In coming down into the valley of the Jordan, Jesus had joined the large and growing stream of people from the north and east, passing up to the approaching Passover. There would be many Galileans among the group who had not seen Him now for many months, and who, if they had not heard of it before, must have heard now at Jericho of all that had happened at the two preceding feasts of Tabernacles and Dedication, of His last great miracle at Bethany, of the great excitement that had been created, and of the resolution of the Sanhedrin to put Him to death. And now He goes up to face these rulers, to throw Himself, as they fancy, upon the support of the people, to unfold the banner of a new kingdom, and call on all His followers to rally around it. His Galilean friends heartily go in with what they take to be His design; they find the people generally concurring in and disposed to further them. One can imagine what was thought and felt, and hoped and feared, by those who accompanied Jesus as He left Jericho. A few hours walks would now carry Him and them to the metropolis. It was Friday, the eighth day of their Jewish month Nisan. The next day was Saturday, their Jewish sabbath. On the Thursday following the lamb was to be slain, and the Passover festival commence. The great body of the travelers press on, to get into the town before the sun set, when the sabbath commences. Jesus and His disciples turn aside at Bethany, where the house of Martha and Mary and Lazarus stands open to receive them. Here in this peaceful retreat the next day is spent, a quiet sabbath for our Lord before entering on the turmoil of the next few days. The companions of His last day’s journey have in the meantime passed into Jerusalem. It is already thronged with those who had come up from the country to purify themselves for the feast. With one and all the engrossing topic is Jesus of Nazareth. Gathering in the courts of the temple, they ask about Him, they hear what had occurred; they find that “both the chief priests and the Pharisees had given a commandment, that if any man knew where He was, he should show it, that they might take Him.” What in the face of such an order, will Jesus do? “What think ye,” they say to one another, “that He will not come to the feast?” But now they hear from the newly arrived from Jericho that He is coming, means to be at the feast, is already at Bethany. They hear that Lazarus, the man whom He so recently had raised from the dead, is also there. He may not have been there till now, He may have accompanied Jesus to Ephraim, or chosen some other place of temporary retreat, for a bitter enmity had sprung up against him as well as against Jesus. “The chief priest had consulted that they might put Lazarus also to death, because that by reason of him many of the Jews believed on Jesus”. Whether he had retired for a time or not, Lazarus is now at Bethany. Many, unable to restrain their curiosity, go out to the village, “not for Jesus’ sake only, but that they might see Lazarus also”. It was but a short distance, not much more than the Sabbath-day’s journeys. During this day, while Jesus and Lazarus are there together, many visitors go forth to feast their eyes upon the sight, and on returning to quicken the excitement among the multitude.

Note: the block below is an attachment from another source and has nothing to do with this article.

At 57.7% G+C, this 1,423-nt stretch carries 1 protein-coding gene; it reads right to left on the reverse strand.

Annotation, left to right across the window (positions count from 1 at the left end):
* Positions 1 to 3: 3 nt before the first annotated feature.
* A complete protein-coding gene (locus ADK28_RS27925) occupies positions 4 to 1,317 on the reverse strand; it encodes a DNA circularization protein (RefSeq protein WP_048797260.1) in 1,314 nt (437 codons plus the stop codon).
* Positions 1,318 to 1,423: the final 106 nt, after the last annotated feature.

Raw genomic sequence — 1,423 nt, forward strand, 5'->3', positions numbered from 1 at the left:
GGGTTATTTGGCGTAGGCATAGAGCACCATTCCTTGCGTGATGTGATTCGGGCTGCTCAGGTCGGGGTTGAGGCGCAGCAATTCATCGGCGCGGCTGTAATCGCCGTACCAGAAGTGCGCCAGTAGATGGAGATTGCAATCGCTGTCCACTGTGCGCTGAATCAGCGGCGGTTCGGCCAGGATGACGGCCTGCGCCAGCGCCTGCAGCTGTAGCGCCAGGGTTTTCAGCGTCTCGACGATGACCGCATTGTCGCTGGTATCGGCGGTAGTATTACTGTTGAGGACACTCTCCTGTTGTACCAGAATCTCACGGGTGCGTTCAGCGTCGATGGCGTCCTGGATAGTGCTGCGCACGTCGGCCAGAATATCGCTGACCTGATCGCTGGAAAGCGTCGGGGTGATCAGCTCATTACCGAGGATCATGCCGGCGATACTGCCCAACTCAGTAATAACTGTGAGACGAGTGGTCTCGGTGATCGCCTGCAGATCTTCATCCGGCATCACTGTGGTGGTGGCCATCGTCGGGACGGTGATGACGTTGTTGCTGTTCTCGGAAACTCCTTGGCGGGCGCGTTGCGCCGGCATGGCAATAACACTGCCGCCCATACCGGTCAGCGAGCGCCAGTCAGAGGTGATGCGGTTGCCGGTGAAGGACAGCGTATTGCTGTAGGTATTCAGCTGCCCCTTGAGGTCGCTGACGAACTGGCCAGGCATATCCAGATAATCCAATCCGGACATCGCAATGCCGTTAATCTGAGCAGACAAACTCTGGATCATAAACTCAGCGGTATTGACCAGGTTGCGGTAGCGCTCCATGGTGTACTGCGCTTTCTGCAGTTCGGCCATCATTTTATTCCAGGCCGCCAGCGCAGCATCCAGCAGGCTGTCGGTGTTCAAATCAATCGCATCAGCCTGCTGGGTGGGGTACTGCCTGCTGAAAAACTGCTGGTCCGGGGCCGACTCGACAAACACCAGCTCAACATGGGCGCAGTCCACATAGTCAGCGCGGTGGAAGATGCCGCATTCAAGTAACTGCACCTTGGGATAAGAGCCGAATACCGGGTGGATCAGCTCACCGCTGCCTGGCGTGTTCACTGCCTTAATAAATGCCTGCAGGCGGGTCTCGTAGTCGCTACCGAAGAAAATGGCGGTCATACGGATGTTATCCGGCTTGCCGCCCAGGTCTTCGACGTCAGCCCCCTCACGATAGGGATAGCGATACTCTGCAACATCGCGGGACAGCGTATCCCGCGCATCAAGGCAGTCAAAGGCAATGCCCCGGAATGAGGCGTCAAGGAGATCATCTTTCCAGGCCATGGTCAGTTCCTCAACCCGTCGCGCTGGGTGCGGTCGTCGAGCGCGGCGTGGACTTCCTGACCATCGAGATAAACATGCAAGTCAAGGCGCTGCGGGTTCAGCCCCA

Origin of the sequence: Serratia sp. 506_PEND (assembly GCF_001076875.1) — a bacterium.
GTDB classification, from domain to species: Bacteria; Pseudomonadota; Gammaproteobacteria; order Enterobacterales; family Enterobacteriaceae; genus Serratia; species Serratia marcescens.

It was on the evening of the Saturday, when the Sabbath was over, and the next, the first day of the week, had begun, that they made Jesus a supper in the house of Simon, who once had been a leper, some near relative in all likelihood of the family of Lazarus, and Jesus sits at this feast between the one whom He (had cured of his leprosy and the other whom He had raised from the dead. Martha serves. She had not so read the rebuke before administered to her as to believe that serving—the thing that she most liked, to which her disposition and her capabilities at once prompted her—was in itself unlawful or improper, that her only duty was to sit and listen. But she had so profited by the rebuke that, concerned that she is that all due care be taken that this feast be well got through, she turns now no jealous look upon her sister, leaves Mary without murmuring or reproach to do as she desires. And Mary seizes the opportunity now given. She has not now Jesus to herself. She cannot as in the privacy of her own dwelling, sit down at His feet to listen to the gracious words coming from His lips. But she has an alabaster phial of fragrant ointment—her costliest possession—one treasured up for some unknown but great occasion. That occasion has arrived. She gets it, brings it, approaches Jesus as He sits reclining at the table, pours part of its contents upon His head, and resolves that its whole contents shall be expended upon this office. She compresses the yielding material of which the phial was composed, breaks it, and pours the last drop of it upon His feet, flinging away the relics of the broken vessel, and wiping His feet with her hair. Kingly guests at royal banquets could not have had a costlier homage of the kind rendered to him. That Mary had in her possession so rich a treasure may be accepted as one of the many signs that her family was one of the wealthiest in the village. That she now took and spent the whole of it upon Jesus, was but a final expression of the fullness and the intensity of her devotion and love.